• as a rule of thumb
      •  all lengths inside are given as unsigned 32bit little-endian integers
      • key files are inserted in PKCS#8 binary encoding (Ruby's key.to_der worked fine)
  • ZIP archive of the extension files

Generating protobuf stub

We need to install Google protobuf compiler protoc. You can save the protocol file in a directory where you want stub to live in. Then generate by

protoc --plugin=protoc-gen-ruby-protobuf=`ls ~/bin/protoc-gen-ruby` --ruby-protobuf_out=./ path/chrome_crx3/crx3.proto
This will create a file crx3.pb.rb in the same directory as the protocol file. All you need is to require 'path/crx3.pb.rb' wherever you want to use that format.

Actual packager

At this point the packager is straightforward to implement. Pasting the whole logic here.

We have one ::zip method to generate a ZIP archive in memory. If an ERB binding is provided by caller, any .erb files are processed. That's how the above background.js.erb works.

The method ::header_v3_extension generates the signature and constructs the whole file header.

Finally ::pack_extension just glues the two methods above to generate the final extension.


require 'erb'
require 'find'
require 'openssl'
require 'zip'

require_relative 'resource/chrome_crx3/crx3.pb.rb'

class ChromeExtension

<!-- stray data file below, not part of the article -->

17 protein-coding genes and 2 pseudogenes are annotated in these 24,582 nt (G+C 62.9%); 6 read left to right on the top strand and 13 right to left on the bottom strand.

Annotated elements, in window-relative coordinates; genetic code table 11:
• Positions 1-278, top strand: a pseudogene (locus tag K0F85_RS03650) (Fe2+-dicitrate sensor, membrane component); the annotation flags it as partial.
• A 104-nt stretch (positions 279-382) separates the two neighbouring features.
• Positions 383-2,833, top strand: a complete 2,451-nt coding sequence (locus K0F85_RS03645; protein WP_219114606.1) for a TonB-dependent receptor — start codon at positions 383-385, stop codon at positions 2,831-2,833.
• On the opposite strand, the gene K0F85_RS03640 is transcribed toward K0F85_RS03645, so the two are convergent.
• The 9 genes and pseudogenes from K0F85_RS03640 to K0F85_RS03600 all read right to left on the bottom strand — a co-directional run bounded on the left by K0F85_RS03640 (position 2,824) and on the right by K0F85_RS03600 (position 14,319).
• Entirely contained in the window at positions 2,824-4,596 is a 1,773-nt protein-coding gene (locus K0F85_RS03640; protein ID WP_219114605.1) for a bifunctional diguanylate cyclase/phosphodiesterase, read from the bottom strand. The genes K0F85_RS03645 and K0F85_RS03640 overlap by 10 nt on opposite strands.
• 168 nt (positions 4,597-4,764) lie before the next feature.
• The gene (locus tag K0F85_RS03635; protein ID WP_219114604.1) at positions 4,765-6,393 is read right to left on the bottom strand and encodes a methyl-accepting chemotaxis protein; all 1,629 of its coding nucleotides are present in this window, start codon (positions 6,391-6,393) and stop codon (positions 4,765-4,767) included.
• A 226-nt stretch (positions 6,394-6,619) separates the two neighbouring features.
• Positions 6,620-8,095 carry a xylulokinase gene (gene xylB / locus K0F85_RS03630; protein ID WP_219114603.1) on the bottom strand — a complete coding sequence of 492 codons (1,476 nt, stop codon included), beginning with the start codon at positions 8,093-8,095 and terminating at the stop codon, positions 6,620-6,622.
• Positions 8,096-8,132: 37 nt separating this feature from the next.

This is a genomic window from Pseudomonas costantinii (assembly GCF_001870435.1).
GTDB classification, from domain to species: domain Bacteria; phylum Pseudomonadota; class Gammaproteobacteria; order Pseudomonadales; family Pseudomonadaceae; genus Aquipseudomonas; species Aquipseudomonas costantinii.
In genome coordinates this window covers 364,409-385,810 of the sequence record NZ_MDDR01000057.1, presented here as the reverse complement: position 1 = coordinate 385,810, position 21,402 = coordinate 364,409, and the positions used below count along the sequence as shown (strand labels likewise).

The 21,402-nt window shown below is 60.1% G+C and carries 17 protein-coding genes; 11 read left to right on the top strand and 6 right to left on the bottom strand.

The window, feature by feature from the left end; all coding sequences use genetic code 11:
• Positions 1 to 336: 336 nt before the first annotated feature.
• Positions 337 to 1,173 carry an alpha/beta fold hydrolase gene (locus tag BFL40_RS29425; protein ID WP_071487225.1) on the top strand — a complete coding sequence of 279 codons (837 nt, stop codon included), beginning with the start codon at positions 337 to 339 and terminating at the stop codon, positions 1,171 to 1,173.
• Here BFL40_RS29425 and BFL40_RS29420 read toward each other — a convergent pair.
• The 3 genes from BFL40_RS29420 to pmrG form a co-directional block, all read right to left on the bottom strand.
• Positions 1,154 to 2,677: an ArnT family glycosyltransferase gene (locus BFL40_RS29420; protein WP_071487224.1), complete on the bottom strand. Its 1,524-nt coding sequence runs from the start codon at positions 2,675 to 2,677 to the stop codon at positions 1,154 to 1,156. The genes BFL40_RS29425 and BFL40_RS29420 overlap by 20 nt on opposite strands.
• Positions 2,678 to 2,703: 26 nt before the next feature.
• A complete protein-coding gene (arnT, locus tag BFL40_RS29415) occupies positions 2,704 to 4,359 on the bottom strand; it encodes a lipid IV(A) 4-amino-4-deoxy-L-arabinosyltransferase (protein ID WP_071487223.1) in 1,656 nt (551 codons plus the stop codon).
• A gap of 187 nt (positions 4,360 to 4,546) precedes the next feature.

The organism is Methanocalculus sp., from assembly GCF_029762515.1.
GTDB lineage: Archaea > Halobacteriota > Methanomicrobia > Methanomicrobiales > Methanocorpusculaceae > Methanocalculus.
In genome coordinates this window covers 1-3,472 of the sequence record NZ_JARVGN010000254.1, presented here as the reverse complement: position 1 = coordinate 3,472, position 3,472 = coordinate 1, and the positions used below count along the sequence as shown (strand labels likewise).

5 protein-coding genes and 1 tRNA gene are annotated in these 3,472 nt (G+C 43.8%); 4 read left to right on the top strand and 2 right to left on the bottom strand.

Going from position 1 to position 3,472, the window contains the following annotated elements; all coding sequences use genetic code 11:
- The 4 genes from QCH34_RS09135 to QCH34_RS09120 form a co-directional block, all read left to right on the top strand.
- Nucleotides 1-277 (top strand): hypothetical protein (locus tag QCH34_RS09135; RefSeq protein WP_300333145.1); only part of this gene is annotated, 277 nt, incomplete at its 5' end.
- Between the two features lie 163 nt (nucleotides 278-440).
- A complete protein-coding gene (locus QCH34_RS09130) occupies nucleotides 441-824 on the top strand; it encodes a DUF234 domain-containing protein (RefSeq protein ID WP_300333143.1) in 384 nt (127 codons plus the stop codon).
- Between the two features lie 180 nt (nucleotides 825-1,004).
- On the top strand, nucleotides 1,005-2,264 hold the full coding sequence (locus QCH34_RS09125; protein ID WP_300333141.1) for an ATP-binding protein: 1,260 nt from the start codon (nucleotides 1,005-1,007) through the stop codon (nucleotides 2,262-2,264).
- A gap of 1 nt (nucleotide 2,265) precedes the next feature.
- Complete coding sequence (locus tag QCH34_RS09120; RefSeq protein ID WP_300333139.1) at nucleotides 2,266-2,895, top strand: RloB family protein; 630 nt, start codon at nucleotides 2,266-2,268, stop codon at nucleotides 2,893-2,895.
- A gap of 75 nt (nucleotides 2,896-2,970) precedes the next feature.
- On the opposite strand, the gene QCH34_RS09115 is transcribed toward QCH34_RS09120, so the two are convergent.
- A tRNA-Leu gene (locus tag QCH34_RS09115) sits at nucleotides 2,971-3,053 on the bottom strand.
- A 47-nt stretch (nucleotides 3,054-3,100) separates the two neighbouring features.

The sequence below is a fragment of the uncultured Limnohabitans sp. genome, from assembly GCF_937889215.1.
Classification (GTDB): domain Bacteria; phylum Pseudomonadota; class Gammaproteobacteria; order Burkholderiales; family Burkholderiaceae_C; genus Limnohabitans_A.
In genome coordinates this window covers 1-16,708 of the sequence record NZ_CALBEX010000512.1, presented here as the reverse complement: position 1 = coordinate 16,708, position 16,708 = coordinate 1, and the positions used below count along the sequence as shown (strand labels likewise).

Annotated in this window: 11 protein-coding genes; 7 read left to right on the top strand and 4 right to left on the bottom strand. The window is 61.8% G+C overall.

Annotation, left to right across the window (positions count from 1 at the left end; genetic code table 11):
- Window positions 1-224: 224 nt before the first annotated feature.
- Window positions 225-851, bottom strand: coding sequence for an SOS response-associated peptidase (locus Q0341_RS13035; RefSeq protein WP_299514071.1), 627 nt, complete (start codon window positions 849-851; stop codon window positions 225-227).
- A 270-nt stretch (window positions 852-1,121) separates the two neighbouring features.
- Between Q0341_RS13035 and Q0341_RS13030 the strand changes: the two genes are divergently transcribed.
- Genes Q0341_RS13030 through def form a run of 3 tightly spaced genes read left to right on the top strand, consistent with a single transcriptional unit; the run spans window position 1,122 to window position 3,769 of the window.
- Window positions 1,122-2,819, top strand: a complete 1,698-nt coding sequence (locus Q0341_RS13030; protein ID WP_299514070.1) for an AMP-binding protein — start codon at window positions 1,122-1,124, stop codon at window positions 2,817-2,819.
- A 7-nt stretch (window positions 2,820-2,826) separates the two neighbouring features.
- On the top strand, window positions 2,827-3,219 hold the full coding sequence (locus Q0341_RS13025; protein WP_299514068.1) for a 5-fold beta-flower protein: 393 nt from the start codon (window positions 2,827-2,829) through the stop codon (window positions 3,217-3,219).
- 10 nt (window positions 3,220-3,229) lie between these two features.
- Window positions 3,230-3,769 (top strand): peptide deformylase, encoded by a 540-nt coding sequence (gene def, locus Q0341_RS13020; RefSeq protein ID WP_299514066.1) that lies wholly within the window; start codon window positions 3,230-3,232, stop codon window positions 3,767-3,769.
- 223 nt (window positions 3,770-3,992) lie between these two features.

def self.gen_rsa_key(len=2048)

  #  @note file format spec pointers:
  def self.header_v3_extension(data, key: nil)
    key ||= gen_rsa_key()

    digest ='sha256')
    signed_data =
    signed_data.crx_id = digest.digest(key.public_key.to_der)[0...16]
    signed_data = signed_data.encode

    signature_data = "ASCII-8BIT")
    signature_data << "CRX3 SignedData\00"
    signature_data << [ signed_data.size ].pack("V")
    signature_data << signed_data
    signature_data << data

    signature = key.sign(digest, signature_data)

    proof =
    proof.public_key = key.public_key.to_der
    proof.signature = signature

    header_struct =
    header_struct.sha256_with_rsa = [proof]
    header_struct.signed_header_data = signed_data
    header_struct = header_struct.encode

    header = "ASCII-8BIT")
    header << "Cr24"
    header << [ 3 ].pack("V") # version